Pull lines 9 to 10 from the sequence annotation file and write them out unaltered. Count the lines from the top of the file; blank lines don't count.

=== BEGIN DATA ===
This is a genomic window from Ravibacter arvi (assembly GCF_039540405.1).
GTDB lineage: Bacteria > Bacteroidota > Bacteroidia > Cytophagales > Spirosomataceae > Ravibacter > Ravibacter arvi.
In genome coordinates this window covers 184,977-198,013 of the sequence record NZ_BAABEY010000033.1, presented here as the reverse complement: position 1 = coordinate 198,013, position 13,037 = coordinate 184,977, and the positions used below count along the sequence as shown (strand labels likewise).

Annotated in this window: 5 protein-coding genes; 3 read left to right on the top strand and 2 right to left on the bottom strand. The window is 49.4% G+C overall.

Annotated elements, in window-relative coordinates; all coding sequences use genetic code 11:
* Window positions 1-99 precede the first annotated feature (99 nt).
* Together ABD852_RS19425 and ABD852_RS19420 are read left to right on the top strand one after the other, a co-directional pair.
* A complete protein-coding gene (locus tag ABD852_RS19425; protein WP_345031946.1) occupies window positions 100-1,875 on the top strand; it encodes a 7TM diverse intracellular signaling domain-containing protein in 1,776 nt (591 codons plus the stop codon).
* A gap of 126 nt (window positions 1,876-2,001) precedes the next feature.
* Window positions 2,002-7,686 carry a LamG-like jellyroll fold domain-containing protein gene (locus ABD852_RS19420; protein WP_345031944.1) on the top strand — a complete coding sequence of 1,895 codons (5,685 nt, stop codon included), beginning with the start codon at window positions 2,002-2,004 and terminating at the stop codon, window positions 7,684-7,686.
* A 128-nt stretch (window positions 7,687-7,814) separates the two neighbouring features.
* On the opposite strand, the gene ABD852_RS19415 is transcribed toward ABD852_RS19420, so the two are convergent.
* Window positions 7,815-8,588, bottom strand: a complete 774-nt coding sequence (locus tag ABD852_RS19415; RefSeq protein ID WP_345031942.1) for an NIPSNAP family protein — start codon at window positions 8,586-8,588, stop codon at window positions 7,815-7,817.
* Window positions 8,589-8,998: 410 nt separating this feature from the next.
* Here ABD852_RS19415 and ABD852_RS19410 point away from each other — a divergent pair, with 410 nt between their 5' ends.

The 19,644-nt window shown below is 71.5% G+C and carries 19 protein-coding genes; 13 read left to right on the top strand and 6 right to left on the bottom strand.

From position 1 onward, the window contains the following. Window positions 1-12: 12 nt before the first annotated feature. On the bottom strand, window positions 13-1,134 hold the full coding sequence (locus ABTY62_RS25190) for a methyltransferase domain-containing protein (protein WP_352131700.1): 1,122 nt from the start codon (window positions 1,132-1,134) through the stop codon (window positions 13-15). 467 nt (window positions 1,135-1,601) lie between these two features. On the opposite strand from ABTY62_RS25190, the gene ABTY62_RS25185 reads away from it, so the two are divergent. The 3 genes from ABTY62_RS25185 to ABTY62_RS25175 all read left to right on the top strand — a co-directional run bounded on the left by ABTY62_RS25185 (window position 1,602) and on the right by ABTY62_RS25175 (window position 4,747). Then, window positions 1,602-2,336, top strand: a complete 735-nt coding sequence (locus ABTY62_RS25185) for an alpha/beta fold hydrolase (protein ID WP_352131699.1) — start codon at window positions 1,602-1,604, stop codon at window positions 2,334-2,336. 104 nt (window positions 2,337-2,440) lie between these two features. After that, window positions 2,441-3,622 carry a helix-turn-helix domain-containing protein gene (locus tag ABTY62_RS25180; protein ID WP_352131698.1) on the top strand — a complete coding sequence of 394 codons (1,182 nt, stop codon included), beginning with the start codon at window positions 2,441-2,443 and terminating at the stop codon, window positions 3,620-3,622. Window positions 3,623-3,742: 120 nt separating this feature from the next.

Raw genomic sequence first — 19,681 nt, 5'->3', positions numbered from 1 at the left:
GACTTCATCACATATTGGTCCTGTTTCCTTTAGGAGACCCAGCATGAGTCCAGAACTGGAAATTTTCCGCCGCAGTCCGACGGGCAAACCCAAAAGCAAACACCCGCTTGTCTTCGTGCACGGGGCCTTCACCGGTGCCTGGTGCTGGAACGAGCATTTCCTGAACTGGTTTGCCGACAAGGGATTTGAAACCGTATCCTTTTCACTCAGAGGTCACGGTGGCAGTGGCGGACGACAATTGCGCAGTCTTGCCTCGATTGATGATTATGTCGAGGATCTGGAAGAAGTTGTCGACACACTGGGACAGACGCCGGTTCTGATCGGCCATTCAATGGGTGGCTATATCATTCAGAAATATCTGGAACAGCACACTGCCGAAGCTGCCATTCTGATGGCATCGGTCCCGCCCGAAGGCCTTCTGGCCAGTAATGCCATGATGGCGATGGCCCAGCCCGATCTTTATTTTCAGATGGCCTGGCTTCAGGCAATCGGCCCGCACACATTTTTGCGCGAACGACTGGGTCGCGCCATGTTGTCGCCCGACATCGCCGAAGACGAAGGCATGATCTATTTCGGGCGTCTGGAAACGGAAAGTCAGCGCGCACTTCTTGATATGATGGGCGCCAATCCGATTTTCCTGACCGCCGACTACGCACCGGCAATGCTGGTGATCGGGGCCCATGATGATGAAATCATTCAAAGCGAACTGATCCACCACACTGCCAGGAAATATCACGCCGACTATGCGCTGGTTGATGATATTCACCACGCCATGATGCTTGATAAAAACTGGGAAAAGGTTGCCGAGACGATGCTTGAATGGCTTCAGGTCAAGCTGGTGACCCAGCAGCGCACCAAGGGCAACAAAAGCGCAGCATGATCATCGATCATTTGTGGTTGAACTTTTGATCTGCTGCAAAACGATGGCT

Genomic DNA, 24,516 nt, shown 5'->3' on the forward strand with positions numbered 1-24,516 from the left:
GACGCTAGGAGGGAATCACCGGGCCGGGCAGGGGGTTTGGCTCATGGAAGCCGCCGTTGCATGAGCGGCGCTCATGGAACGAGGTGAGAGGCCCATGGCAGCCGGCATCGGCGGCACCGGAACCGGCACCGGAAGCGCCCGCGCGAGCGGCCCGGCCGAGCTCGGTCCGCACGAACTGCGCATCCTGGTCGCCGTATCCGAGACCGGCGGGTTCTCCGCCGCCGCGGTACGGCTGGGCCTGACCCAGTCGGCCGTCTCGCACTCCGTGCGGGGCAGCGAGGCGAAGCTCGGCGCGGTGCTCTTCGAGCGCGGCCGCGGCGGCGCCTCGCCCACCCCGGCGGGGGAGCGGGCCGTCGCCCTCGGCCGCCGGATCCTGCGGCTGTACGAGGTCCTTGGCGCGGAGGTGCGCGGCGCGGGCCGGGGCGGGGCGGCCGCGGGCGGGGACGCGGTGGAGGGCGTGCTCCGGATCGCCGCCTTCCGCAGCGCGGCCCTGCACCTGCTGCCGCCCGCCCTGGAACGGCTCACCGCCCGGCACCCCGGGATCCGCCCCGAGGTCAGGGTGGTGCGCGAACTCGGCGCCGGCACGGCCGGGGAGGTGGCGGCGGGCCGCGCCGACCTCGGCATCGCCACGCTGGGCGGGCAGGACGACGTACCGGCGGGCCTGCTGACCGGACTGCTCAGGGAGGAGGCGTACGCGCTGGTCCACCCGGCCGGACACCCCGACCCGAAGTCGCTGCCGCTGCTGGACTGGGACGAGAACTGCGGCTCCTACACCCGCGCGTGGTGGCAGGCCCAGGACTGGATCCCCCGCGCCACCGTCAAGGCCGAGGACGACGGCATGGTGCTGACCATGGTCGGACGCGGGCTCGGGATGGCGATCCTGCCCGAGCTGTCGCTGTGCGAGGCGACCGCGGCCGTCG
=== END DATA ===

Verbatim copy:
* A gap of 126 nt (window positions 1,876-2,001) precedes the next feature.
* Window positions 2,002-7,686 carry a LamG-like jellyroll fold domain-containing protein gene (locus ABD852_RS19420; protein WP_345031944.1) on the top strand — a complete coding sequence of 1,895 codons (5,685 nt, stop codon included), beginning with the start codon at window positions 2,002-2,004 and terminating at the stop codon, window positions 7,684-7,686.